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Thursday, March 08, 2012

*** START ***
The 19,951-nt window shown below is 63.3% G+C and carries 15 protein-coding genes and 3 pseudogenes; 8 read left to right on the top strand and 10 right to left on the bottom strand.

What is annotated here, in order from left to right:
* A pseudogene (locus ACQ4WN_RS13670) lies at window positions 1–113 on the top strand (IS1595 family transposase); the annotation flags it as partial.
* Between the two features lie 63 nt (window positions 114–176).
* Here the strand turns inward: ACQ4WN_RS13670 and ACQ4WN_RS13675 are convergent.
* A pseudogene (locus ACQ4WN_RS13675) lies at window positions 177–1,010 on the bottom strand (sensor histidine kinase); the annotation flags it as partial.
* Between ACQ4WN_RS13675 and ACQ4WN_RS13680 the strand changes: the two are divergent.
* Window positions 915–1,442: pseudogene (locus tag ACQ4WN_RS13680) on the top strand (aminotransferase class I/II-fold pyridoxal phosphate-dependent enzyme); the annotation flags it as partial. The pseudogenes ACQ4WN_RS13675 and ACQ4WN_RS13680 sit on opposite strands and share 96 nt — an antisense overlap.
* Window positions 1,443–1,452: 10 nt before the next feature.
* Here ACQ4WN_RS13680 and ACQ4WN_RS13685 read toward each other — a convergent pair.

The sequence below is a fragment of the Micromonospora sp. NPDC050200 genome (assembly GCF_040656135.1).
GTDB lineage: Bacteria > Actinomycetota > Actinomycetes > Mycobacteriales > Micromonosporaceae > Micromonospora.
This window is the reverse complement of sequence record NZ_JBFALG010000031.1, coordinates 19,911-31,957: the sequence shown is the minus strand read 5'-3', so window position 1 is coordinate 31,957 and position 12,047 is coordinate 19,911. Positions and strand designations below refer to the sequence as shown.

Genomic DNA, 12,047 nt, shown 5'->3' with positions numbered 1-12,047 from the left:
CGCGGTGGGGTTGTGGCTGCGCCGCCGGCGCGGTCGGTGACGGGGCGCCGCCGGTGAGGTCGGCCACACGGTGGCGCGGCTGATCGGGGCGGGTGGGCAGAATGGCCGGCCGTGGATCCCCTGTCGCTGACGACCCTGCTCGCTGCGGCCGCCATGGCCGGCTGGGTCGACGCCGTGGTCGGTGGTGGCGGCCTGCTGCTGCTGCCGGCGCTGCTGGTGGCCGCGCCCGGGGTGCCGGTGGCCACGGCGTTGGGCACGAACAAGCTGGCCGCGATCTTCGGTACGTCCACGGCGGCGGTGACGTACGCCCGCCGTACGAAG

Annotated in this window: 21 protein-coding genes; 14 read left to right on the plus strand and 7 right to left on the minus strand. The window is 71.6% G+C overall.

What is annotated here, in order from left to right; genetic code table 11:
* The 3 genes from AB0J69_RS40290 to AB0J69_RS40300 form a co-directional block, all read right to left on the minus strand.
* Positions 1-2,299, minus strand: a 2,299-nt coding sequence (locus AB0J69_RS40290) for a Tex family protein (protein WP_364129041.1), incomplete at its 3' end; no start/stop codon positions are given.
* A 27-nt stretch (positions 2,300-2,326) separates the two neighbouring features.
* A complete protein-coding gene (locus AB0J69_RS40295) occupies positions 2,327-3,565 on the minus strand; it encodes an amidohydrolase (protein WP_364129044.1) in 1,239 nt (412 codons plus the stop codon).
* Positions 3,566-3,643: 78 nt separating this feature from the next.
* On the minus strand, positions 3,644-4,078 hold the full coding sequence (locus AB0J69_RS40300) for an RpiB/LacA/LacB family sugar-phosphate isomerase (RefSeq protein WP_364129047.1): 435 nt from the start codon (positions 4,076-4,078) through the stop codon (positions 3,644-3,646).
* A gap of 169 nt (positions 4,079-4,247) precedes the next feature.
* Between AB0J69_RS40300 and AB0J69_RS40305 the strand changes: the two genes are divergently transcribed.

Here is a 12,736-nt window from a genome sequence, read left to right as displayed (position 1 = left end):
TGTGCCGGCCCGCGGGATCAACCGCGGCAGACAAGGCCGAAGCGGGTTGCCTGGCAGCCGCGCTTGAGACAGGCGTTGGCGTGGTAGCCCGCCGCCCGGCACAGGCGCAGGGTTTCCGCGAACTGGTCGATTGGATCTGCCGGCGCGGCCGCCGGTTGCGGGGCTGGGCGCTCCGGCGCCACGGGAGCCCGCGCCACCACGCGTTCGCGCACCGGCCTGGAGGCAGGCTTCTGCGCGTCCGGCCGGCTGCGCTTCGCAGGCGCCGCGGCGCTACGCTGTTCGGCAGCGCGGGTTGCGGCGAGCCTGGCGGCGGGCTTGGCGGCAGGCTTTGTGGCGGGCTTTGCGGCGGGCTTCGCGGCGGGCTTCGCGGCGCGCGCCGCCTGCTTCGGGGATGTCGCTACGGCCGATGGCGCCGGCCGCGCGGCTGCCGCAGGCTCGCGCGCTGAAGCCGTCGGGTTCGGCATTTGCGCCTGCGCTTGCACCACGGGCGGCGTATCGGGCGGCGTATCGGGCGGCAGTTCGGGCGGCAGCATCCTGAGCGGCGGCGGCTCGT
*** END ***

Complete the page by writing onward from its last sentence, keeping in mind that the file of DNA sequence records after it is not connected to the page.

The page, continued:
it is a truism that money talks. it is equally true that politicians love money, doesn’t seem to matter what the colour of their politics they do love the colour green. in what is a busy year for london we also have the mayoral elections. effectively this is a competition between ken livingstone and boris johnson. if i am honest neither really inspires. in today’s evening standard there is a bit about how a millionaire businessman will double his gift to boris’ re-election fund if he likes what mr. johnson puts in his election manifesto. two of mr. johnson’s rich backers say that boris is good for business and that business is the foundation on which our economy is built. one of them is a hedge fund manager the other is a property tycoon, both businesses have proved how stable a foundation they are in recent years. the piece also points out that mr. livingstone is getting some of his funding from the unions, sorry i should say ‘union barons’, as they are called in the report, they may as well have called them ‘union robber barons’ just to make sure the readers got their point. not just satisfied with that they make the claim that because he has accepted union money he might be held to ransom by the unions. they don’t explain how that actually works – it is just enough to throw that thought in there. it is just a shame that they had started the whole thing off with sir john beckworth (property tycoon) saying he would double his £25,000 to mr. johnson if he liked the cut of boris’ jib. stanley fink is giving £33,000 to boris. the two unions cited are the transport salaried staff’s association (tssa) has given mr. livingstone £25,000 and aslef (associated society of locomotive engineers and firemen) has given £20,000, between them the two unions, representing thousands of london workers, are giving less than two businessmen. not that the evening standard makes that point, nor do they make the point that perhaps the idea that one or two rich businessmen could influence policy for london is inherently unfair and damaging to democracy. that isn’t a problem. a union doing the same to mr. livingstone is very bad as far as the evening standard is concerned. maybe the evening standard would be better off if it campaigned for elections that don’t involve large financial war chests. or a change of rules to ensure that no one can serve for more than two terms. but then if i were the editor of the evening standard the flavour of the coverage would be ‘anyone but boris.’

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